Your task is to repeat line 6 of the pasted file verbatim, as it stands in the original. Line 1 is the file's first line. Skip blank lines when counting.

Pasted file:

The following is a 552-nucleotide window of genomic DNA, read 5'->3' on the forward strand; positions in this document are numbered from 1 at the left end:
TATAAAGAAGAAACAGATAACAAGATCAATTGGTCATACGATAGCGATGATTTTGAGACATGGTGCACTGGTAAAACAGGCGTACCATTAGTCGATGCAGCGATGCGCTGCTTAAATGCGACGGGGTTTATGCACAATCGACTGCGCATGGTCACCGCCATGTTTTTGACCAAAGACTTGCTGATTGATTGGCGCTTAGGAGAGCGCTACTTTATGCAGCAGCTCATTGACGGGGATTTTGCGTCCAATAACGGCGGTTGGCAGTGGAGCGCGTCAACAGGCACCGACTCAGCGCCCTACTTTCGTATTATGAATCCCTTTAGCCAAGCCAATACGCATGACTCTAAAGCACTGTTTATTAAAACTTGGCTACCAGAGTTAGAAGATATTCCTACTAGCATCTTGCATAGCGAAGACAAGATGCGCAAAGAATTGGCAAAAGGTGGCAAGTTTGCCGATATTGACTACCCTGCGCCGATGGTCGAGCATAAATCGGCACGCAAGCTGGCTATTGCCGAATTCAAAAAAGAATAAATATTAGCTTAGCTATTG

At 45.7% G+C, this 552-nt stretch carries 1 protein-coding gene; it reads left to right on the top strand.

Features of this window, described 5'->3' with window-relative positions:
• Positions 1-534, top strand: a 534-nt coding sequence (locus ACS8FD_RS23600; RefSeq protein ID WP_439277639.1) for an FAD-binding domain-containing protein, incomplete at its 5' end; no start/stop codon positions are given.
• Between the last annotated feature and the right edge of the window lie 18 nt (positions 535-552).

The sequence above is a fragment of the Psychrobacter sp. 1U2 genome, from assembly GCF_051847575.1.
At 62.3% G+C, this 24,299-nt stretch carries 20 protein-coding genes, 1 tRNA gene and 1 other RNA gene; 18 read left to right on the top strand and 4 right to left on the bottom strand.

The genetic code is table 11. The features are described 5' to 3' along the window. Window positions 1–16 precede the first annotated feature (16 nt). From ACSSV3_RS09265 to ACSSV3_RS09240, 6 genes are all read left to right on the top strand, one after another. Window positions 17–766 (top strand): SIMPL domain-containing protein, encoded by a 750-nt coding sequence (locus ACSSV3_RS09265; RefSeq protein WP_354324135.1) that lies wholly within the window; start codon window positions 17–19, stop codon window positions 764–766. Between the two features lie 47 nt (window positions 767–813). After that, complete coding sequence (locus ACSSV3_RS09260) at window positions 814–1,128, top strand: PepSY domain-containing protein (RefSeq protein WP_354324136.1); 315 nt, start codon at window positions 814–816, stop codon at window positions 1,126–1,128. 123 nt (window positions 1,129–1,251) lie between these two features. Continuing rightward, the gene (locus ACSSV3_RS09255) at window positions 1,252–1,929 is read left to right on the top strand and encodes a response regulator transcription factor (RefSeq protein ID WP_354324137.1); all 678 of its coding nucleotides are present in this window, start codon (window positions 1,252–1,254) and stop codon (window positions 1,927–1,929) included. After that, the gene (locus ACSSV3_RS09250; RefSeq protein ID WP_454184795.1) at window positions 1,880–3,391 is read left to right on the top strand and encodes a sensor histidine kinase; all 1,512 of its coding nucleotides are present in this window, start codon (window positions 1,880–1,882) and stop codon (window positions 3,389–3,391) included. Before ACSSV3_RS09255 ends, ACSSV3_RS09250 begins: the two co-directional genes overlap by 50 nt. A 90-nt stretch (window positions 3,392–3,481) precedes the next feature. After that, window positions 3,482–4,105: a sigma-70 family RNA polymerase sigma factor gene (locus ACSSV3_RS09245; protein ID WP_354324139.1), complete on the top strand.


• Between the last annotated feature and the right edge of the window lie 18 nt (positions 535-552).